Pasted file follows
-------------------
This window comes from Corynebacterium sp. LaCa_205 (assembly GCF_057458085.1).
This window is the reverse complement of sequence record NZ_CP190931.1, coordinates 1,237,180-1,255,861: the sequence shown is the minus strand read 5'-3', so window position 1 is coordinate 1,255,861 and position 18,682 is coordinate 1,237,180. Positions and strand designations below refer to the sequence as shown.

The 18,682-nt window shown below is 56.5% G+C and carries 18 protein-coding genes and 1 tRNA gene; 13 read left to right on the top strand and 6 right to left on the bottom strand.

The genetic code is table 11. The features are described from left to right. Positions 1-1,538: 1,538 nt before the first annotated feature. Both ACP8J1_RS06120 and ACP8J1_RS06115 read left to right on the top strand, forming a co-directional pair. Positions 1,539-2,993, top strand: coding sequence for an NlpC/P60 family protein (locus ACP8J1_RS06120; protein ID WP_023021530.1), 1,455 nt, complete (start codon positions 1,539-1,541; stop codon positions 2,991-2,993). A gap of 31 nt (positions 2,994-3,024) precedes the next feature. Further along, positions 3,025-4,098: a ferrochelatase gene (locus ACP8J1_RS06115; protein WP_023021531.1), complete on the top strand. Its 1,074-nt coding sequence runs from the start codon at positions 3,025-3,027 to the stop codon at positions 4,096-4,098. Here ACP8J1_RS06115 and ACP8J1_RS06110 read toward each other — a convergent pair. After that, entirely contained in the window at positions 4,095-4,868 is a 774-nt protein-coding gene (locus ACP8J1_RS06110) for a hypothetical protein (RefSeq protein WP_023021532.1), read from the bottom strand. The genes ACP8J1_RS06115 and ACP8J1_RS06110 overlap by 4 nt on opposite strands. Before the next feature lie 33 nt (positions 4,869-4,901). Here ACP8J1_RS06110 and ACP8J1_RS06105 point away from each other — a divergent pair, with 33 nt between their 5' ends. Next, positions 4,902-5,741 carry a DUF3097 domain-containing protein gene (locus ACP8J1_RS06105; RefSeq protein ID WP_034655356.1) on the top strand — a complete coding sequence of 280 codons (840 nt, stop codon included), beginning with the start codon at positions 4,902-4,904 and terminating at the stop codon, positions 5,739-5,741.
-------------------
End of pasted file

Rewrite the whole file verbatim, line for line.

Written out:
This window comes from Corynebacterium sp. LaCa_205 (assembly GCF_057458085.1).
This window is the reverse complement of sequence record NZ_CP190931.1, coordinates 1,237,180-1,255,861: the sequence shown is the minus strand read 5'-3', so window position 1 is coordinate 1,255,861 and position 18,682 is coordinate 1,237,180. Positions and strand designations below refer to the sequence as shown.

The 18,682-nt window shown below is 56.5% G+C and carries 18 protein-coding genes and 1 tRNA gene; 13 read left to right on the top strand and 6 right to left on the bottom strand.

The genetic code is table 11. The features are described from left to right. Positions 1-1,538: 1,538 nt before the first annotated feature. Both ACP8J1_RS06120 and ACP8J1_RS06115 read left to right on the top strand, forming a co-directional pair. Positions 1,539-2,993, top strand: coding sequence for an NlpC/P60 family protein (locus ACP8J1_RS06120; protein ID WP_023021530.1), 1,455 nt, complete (start codon positions 1,539-1,541; stop codon positions 2,991-2,993). A gap of 31 nt (positions 2,994-3,024) precedes the next feature. Further along, positions 3,025-4,098: a ferrochelatase gene (locus ACP8J1_RS06115; protein WP_023021531.1), complete on the top strand. Its 1,074-nt coding sequence runs from the start codon at positions 3,025-3,027 to the stop codon at positions 4,096-4,098. Here ACP8J1_RS06115 and ACP8J1_RS06110 read toward each other — a convergent pair. After that, entirely contained in the window at positions 4,095-4,868 is a 774-nt protein-coding gene (locus ACP8J1_RS06110) for a hypothetical protein (RefSeq protein WP_023021532.1), read from the bottom strand. The genes ACP8J1_RS06115 and ACP8J1_RS06110 overlap by 4 nt on opposite strands. Before the next feature lie 33 nt (positions 4,869-4,901). Here ACP8J1_RS06110 and ACP8J1_RS06105 point away from each other — a divergent pair, with 33 nt between their 5' ends. Next, positions 4,902-5,741 carry a DUF3097 domain-containing protein gene (locus ACP8J1_RS06105; RefSeq protein ID WP_034655356.1) on the top strand — a complete coding sequence of 280 codons (840 nt, stop codon included), beginning with the start codon at positions 4,902-4,904 and terminating at the stop codon, positions 5,739-5,741.